It’s true that most of Perelman’s poems occur in the first person, addressed to the second & if an action is referenced, the “I” appears almost always to be the human figure. But in Shaw’s paintings as well, it is the human who almost always appears to be striving. Because the peopled figures were, in Shaw’s word, “bendable” & the dino of a harder plastic, its immobility gives it a sort of monolithic muteness. Her paintings are very much the tale of a Garbo-esque Dino beseeched by longing humans. The humans wrestle, tumble, climb, lift (and are lifted), snuggle & otherwise harass their beloved, but the dino retains a constant posture, regardless of the position into which it is placed. These are, as Shaw notes, not action paintings but “still lifes of three small figures”

But just as these postures mime action, so also they figure attitude & emotion. The human figures are poignant with longing, the dino blasé with diffidence. The result sets up a collaboration between painter & poet that feels very much like a correspondence, but one in which each is taking the same role. The silence of the dino throughout is stunning.

In the painting Perelman mentioned above, the female figure is reaching out as if about to hug the dino. Their heads touch. To accomplish this, she must stretch herself, so that only one foot touches the ground, the other raised behind her. Perelman’s poem reads

I want it
away from me
and I’ll push
as hard as I have to

It’s wrong
and if it doesn’t back off the wrong spot
I’ll kiss it
right in the kisser

It’s not right
that you’re here
I need you
pushed off the right spot

Where Shaw argues still life, Perelman sees want & need, right & wrong. These dynamics stay in play throughout Playing Bodies. It’s a fascinating, deeply moving tour de force for Perelman & Shaw alike.

A word on the introduction by Susan Stewart. Brief & straight forward, it’s perhaps the most useful preface to a book of poetry I’ve ever read. It’s a model of how to approach what is always a difficult, thankless task, having the first word in a volume that is not one’s own.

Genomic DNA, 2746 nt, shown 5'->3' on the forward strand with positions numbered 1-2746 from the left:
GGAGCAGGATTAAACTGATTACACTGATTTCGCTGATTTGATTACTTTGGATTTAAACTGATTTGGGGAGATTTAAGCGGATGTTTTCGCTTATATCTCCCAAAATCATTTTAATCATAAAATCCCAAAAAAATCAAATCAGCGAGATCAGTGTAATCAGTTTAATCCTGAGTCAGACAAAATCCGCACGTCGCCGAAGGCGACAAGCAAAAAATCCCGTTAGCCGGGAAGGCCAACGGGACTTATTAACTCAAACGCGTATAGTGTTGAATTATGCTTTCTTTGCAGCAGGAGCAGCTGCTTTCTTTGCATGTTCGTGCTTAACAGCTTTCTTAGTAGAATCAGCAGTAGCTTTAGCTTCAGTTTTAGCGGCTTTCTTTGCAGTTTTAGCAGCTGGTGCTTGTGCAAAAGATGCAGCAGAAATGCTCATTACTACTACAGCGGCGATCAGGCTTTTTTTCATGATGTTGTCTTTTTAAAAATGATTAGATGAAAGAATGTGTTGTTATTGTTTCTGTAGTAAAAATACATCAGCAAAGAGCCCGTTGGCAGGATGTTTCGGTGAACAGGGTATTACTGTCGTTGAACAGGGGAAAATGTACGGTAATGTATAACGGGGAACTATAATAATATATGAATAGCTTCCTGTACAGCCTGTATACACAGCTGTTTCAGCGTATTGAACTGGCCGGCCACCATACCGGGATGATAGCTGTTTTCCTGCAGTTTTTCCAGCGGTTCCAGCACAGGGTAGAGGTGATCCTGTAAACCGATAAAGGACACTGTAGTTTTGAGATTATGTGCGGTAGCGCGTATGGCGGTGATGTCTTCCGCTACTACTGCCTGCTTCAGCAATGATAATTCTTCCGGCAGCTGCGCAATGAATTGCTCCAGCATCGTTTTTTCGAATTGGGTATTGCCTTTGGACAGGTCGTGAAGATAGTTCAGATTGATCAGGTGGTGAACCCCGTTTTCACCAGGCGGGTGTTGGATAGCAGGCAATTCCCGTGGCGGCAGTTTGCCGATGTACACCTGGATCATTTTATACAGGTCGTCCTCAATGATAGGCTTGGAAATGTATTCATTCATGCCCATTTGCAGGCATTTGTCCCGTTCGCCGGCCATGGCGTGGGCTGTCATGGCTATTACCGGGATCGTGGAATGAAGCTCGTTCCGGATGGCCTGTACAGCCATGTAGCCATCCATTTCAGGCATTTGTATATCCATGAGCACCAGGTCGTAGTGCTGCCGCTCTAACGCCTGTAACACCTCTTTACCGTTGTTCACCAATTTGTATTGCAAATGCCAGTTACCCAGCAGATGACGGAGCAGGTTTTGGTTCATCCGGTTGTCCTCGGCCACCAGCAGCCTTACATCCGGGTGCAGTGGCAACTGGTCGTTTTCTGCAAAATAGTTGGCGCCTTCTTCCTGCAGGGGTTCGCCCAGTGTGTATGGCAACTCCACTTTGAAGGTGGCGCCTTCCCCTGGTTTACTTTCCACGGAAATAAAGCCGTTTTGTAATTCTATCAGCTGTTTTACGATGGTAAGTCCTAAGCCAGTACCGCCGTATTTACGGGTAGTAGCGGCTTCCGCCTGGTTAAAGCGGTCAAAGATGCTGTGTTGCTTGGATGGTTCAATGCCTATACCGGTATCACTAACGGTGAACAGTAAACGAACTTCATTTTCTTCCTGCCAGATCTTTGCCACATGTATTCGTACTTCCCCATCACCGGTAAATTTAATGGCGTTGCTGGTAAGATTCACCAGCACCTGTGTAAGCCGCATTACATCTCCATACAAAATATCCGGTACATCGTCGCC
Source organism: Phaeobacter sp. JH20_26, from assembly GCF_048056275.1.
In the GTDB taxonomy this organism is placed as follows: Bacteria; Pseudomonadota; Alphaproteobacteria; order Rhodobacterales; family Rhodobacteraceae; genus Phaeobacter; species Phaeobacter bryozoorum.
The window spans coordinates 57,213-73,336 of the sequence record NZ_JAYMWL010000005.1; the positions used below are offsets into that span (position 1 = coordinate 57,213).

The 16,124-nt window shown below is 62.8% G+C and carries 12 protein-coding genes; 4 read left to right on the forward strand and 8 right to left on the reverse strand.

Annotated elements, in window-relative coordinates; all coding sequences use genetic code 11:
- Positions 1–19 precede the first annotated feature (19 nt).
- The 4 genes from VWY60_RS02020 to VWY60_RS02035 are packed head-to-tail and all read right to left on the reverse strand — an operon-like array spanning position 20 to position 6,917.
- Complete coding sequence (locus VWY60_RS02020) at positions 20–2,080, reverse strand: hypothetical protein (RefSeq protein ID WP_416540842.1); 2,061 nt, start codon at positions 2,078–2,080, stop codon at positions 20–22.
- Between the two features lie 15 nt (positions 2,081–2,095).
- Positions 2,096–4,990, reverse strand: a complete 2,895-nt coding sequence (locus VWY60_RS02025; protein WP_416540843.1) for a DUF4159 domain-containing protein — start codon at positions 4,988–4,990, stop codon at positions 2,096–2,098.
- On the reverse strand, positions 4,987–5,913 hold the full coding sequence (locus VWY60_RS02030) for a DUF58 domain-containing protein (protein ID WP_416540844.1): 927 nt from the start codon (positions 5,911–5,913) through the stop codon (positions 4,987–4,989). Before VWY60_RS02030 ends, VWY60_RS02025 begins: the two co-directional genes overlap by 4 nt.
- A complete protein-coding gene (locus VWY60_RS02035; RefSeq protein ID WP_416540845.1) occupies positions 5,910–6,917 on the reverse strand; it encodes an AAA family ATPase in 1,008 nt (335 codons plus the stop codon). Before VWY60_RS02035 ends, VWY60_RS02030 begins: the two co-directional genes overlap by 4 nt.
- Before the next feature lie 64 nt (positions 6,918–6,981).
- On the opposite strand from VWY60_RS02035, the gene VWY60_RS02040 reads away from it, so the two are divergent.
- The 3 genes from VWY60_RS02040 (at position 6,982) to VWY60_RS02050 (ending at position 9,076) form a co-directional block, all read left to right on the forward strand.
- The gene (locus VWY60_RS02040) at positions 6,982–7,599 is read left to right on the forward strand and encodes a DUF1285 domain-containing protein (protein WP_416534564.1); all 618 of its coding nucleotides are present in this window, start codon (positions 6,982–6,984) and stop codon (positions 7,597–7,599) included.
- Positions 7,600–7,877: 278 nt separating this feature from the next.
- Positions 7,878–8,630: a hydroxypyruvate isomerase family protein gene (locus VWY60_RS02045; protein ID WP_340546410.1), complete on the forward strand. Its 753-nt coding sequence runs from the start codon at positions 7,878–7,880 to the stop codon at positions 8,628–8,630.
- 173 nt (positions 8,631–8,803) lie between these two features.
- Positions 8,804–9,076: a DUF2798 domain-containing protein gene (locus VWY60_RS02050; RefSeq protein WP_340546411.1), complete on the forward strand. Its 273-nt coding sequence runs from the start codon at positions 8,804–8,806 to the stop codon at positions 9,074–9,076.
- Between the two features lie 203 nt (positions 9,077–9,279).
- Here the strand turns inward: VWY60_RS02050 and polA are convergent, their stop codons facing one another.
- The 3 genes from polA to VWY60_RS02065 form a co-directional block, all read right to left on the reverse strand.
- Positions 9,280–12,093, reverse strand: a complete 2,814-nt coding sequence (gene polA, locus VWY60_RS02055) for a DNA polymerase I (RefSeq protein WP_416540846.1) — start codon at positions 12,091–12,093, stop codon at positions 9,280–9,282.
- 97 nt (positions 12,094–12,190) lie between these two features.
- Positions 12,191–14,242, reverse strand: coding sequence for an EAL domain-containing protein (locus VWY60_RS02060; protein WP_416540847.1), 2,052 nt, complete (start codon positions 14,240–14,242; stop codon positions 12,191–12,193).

*Even if the National Poetry Foundation bungled it by using a matte cover stock instead of the glossy finish that had been promised.


Thursday, August 26, 2004

 
Of all the books I brought with me on the trip to Washington, the most surprising, or surprisingly intense, is David Perry’s New Years. I’ve written favorably of this New Yorker (freshly transplanted back to hometown Kansas City) here before, but in this little, limited edition – Noah Eli Gordon’s Braincase Press has printed just 100 copies – Perry kicks it up a notch, maybe two. It’s like (forgive the sports analogy) when a power pitcher suddenly gets pinpoint control – they go from being a good middle-of-the-rotation starter into becoming Sandy Koufax or Randy Johnson. This book is that good.

Interestingly enough, one of the undecidable questions for me in reading this text, at least in its early pages, is whether these brilliant prose constructions are all one work or a series of independent pieces. You might imagine that this would be a sign of weakness but it’s just the opposite – each paragraph, set off by space & (with a significant exception) starting with a series of words all in small caps (yet another feature the new Blogger won’t support) is so thorough in its realization that they can function either way. Here is one section, a little more than midway through the book: